When you meet with an agent the first time buying a house or even the 100th time you buy a house, there is so much information presented to you, it’s hard to know what it all means.
One of the biggest pitfalls a client can fall into is something called “Dual agency”.
From Realtor.com, the definition of Dual Agency is “When a buyer is represented by the same brokerage firm that has the listing, it is called dual agency. When one agent represents both the buyer and the seller in one transaction, it is also called dual agency. In many states, dual agency is illegal: it can be a conflict of interest that best serves the broker.”
Ok, what does that mean?
In Arizona, it is legal to be a dual agent. There are two types of dual agencies that you need to know..
1). The agent themselves is representing the seller and the buyer.
2). The brokerage (the person/group the agent works for) represents the buyer and the seller.
To understand this a little bit more, an agent can be their own broker as well. A broker needs to have gone to Real Estate School for brokers and passed another additional exam. They are also required to take more Continuing education credits. In most cases, one agent works for a brokerage (group) that has one broker (like a boss or overseer).
If I was representing the Seller on 123 Cherry Street and entered into a contract and also represented the buyer who wanted to purchase 123 Cherry Street, I would become a dual agent. When you work with an agent as a buyer, you grant them permission to know what you can afford, what type of home you really want, and how much you are willing to try for it. As a seller, you let your agent know how much you are willing to sell for and sometimes the minimum you can clear before walking away from a deal.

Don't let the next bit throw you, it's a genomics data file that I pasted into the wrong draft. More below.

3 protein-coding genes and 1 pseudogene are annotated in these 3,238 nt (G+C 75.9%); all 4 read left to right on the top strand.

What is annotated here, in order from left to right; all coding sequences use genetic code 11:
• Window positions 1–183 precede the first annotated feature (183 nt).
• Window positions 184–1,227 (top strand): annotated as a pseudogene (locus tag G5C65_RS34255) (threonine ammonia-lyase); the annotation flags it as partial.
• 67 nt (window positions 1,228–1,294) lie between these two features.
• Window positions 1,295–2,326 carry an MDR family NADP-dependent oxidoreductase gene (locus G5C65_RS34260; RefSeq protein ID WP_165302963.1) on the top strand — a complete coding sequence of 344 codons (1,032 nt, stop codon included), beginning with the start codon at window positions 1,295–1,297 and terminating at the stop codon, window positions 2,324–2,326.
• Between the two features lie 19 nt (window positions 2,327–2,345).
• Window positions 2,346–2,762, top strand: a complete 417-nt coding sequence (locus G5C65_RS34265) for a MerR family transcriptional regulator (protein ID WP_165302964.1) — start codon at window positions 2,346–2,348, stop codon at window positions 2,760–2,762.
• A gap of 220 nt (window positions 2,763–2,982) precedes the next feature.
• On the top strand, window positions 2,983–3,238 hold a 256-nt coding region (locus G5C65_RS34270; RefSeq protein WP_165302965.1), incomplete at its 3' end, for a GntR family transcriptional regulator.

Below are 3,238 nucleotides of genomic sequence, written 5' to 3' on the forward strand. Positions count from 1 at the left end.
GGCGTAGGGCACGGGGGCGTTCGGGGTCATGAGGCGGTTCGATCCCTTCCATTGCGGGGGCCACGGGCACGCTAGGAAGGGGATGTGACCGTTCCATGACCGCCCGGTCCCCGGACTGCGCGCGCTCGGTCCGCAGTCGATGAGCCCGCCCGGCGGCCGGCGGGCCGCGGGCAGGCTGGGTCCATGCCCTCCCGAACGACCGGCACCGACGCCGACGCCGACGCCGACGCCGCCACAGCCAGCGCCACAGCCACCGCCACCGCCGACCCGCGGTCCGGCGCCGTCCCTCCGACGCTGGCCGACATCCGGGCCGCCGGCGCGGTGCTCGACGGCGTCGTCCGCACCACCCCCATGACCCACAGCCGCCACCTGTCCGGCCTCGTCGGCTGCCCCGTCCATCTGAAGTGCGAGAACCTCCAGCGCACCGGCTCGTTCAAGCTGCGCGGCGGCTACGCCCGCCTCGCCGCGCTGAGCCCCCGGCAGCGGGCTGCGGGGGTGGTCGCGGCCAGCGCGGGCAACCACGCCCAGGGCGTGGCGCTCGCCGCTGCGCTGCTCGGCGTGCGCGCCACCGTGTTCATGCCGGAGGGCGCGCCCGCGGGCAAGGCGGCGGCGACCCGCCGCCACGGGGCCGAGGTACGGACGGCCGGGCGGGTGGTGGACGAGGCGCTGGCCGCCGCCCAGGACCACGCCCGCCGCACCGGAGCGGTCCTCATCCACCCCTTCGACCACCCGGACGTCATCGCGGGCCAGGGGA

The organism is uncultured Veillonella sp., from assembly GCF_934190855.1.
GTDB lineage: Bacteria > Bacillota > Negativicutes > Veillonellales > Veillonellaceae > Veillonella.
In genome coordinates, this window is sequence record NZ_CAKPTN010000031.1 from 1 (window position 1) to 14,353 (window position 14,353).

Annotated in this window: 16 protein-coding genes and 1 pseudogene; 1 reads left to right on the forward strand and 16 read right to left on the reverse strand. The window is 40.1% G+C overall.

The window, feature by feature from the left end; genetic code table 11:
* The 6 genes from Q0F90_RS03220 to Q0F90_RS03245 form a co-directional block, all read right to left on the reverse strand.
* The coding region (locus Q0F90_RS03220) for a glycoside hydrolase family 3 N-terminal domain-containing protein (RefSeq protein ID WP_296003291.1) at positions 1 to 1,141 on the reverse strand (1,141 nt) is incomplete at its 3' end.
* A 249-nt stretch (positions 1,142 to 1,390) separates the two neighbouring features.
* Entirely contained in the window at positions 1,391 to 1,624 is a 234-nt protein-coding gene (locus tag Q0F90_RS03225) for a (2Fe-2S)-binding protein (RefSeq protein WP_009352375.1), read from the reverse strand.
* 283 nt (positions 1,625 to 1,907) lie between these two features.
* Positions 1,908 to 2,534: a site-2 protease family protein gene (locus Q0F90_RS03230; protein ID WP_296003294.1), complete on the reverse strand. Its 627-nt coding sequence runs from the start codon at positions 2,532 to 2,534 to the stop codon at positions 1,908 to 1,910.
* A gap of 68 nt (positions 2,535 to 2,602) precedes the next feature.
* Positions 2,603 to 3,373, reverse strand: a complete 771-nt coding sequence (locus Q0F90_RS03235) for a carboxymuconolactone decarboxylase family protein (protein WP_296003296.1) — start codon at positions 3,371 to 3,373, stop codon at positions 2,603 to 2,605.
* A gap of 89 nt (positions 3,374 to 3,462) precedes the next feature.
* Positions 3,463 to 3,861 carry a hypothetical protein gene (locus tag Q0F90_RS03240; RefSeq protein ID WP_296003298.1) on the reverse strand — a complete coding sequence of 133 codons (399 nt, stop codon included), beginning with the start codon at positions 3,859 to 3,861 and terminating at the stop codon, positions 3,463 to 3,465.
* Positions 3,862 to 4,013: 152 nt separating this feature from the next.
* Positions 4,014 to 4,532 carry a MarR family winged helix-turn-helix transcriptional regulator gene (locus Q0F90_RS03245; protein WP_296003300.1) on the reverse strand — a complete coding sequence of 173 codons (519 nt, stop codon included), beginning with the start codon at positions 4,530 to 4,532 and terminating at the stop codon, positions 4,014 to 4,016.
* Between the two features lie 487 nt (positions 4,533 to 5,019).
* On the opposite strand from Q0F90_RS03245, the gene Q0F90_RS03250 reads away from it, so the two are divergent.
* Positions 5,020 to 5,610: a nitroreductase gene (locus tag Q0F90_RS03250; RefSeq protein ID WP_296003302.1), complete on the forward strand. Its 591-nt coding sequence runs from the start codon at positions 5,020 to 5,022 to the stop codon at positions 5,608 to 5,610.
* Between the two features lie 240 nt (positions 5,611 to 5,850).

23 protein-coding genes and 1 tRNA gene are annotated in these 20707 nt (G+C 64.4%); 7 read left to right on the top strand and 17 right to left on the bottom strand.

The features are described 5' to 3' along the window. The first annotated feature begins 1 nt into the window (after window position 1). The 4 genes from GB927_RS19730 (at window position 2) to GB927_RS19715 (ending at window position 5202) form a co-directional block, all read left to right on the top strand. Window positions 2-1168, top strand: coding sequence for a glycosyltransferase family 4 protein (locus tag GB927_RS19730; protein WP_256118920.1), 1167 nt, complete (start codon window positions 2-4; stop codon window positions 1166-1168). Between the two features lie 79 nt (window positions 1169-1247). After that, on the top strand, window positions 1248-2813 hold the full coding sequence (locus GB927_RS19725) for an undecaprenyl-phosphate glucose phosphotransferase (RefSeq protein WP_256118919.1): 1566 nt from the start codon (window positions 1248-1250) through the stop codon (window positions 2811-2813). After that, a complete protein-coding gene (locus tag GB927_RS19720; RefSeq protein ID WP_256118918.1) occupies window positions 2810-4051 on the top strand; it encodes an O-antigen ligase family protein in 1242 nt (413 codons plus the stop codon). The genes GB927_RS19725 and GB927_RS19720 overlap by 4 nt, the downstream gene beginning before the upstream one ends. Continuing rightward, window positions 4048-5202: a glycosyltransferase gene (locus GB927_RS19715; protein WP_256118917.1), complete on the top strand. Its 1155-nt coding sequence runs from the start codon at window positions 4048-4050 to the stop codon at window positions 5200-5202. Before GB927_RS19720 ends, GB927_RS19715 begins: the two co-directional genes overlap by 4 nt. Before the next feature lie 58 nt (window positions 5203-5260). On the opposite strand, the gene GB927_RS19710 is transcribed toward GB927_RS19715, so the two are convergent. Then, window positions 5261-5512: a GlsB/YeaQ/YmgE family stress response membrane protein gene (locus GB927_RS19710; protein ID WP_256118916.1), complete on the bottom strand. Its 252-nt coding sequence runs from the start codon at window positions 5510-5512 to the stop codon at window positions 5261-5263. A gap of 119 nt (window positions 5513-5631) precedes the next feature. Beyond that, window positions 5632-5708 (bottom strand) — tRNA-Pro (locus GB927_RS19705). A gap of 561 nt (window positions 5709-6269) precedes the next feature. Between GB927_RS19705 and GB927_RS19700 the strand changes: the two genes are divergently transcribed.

How can one person keep all of that information separate when working with two people negotiating on one property? There is just no way that you can tell part of your brain to forget what the other part knows.
So, if I am the dual representing agent, I cannot tell the buyer “Hey, the seller will settle for this much. Just lowball it and they’ll take it”.
I also cannot tell the seller “Hey, I know they were approved for much more than we put for the price, negotiate higher with them.”
As the agent, I can either divulge everything or divulge nothing because I have fiduciary responsibility (trusted confidence) for both people of the same transaction.
And, as a dual agent, I may be double dipping in commissions. Who am I really looking out for? It would appear that the agent is looking out for themselves.
There is also the “Dual agency” of the brokerage. I belong to a group with a broker (boss) who manages multiple agents who may have a home listed that my client may be looking at. If my client wants the home listed with the other agent in my office (we will name her Cate), I can still work on the best efforts of my client, but if the deal starts going a little crazy, my boss now has to be a referee instead of a teammate. However, there are cases where one side doesn’t do their duties as spelled out by the contract, in which my boss would have to side with the person following the contract. But when an agent is representing both the buyer and seller in a deal, issues arise.
There are many, many cases where agents have lost their licenses and have been sued because of dual agency. The important thing to ask when interviewing an agent is “Are you a dual agent? Will you practice dual agency?”
Representing a client on such a huge decision requires skill, care, honesty, and confidence. An agent who represents both sides of a transaction cannot possibly be fair to both sides. An agent can refer either client out if they realize they may end up in a dual agency situation, and still get some from a referral agreement from another agency.
I don’t practice agent dual agency, and am upfront with clients if a home is listed with another agent in my office. There is too much to lose for everyone when doing dual agency and only monetary gain for the agent.